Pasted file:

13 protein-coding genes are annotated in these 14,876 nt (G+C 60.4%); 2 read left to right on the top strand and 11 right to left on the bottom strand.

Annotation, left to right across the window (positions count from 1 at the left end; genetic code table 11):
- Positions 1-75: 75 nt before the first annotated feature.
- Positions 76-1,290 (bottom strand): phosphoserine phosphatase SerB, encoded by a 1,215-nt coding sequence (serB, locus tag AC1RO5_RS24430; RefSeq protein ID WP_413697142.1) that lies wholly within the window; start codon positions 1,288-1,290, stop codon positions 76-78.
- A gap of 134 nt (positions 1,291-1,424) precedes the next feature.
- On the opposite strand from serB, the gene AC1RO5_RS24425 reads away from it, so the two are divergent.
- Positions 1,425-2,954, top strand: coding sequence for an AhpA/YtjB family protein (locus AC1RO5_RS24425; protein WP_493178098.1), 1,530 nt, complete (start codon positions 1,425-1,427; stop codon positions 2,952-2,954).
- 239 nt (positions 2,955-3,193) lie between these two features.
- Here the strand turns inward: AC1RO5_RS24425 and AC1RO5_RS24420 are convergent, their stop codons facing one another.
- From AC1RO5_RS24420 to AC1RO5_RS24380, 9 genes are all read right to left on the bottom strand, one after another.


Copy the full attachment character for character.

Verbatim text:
13 protein-coding genes are annotated in these 14,876 nt (G+C 60.4%); 2 read left to right on the top strand and 11 right to left on the bottom strand.

Annotation, left to right across the window (positions count from 1 at the left end; genetic code table 11):
- Positions 1-75: 75 nt before the first annotated feature.
- Positions 76-1,290 (bottom strand): phosphoserine phosphatase SerB, encoded by a 1,215-nt coding sequence (serB, locus tag AC1RO5_RS24430; RefSeq protein ID WP_413697142.1) that lies wholly within the window; start codon positions 1,288-1,290, stop codon positions 76-78.
- A gap of 134 nt (positions 1,291-1,424) precedes the next feature.
- On the opposite strand from serB, the gene AC1RO5_RS24425 reads away from it, so the two are divergent.
- Positions 1,425-2,954, top strand: coding sequence for an AhpA/YtjB family protein (locus AC1RO5_RS24425; protein WP_493178098.1), 1,530 nt, complete (start codon positions 1,425-1,427; stop codon positions 2,952-2,954).
- 239 nt (positions 2,955-3,193) lie between these two features.
- Here the strand turns inward: AC1RO5_RS24425 and AC1RO5_RS24420 are convergent, their stop codons facing one another.
- From AC1RO5_RS24420 to AC1RO5_RS24380, 9 genes are all read right to left on the bottom strand, one after another.